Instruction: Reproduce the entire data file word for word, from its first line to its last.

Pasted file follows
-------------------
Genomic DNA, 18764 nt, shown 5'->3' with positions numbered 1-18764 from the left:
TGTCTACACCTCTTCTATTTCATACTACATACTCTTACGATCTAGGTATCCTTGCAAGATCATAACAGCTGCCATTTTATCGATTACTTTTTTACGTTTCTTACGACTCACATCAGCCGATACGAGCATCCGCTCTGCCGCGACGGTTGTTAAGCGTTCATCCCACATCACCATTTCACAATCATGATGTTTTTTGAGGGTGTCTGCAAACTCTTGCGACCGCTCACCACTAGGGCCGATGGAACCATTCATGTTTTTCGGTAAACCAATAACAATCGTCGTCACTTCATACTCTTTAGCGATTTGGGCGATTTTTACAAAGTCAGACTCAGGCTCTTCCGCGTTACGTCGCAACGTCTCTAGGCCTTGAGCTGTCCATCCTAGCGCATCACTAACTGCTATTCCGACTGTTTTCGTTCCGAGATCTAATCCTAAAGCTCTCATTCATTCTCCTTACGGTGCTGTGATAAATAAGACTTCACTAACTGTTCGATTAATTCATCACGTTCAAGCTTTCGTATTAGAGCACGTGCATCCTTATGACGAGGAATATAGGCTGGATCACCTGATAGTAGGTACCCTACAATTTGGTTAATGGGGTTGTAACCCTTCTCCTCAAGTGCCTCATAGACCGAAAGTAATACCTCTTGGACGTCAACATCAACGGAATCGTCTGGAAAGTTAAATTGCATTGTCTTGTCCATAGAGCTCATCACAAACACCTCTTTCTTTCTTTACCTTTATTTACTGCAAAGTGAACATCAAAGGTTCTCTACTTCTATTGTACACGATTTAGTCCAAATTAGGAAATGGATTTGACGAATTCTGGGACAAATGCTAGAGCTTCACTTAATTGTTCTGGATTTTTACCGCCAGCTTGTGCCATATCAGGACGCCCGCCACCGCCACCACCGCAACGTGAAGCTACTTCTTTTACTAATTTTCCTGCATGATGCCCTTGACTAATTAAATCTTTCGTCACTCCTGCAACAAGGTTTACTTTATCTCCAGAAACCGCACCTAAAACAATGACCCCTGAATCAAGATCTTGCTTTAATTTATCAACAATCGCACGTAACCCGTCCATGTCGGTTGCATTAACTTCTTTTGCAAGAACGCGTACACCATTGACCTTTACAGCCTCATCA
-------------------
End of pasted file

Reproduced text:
Genomic DNA, 18764 nt, shown 5'->3' with positions numbered 1-18764 from the left:
TGTCTACACCTCTTCTATTTCATACTACATACTCTTACGATCTAGGTATCCTTGCAAGATCATAACAGCTGCCATTTTATCGATTACTTTTTTACGTTTCTTACGACTCACATCAGCCGATACGAGCATCCGCTCTGCCGCGACGGTTGTTAAGCGTTCATCCCACATCACCATTTCACAATCATGATGTTTTTTGAGGGTGTCTGCAAACTCTTGCGACCGCTCACCACTAGGGCCGATGGAACCATTCATGTTTTTCGGTAAACCAATAACAATCGTCGTCACTTCATACTCTTTAGCGATTTGGGCGATTTTTACAAAGTCAGACTCAGGCTCTTCCGCGTTACGTCGCAACGTCTCTAGGCCTTGAGCTGTCCATCCTAGCGCATCACTAACTGCTATTCCGACTGTTTTCGTTCCGAGATCTAATCCTAAAGCTCTCATTCATTCTCCTTACGGTGCTGTGATAAATAAGACTTCACTAACTGTTCGATTAATTCATCACGTTCAAGCTTTCGTATTAGAGCACGTGCATCCTTATGACGAGGAATATAGGCTGGATCACCTGATAGTAGGTACCCTACAATTTGGTTAATGGGGTTGTAACCCTTCTCCTCAAGTGCCTCATAGACCGAAAGTAATACCTCTTGGACGTCAACATCAACGGAATCGTCTGGAAAGTTAAATTGCATTGTCTTGTCCATAGAGCTCATCACAAACACCTCTTTCTTTCTTTACCTTTATTTACTGCAAAGTGAACATCAAAGGTTCTCTACTTCTATTGTACACGATTTAGTCCAAATTAGGAAATGGATTTGACGAATTCTGGGACAAATGCTAGAGCTTCACTTAATTGTTCTGGATTTTTACCGCCAGCTTGTGCCATATCAGGACGCCCGCCACCGCCACCACCGCAACGTGAAGCTACTTCTTTTACTAATTTTCCTGCATGATGCCCTTGACTAATTAAATCTTTCGTCACTCCTGCAACAAGGTTTACTTTATCTCCAGAAACCGCACCTAAAACAATGACCCCTGAATCAAGATCTTGCTTTAATTTATCAACAATCGCACGTAACCCGTCCATGTCGGTTGCATTAACTTCTTTTGCAAGAACGCGTACACCATTGACCTTTACAGCCTCATCA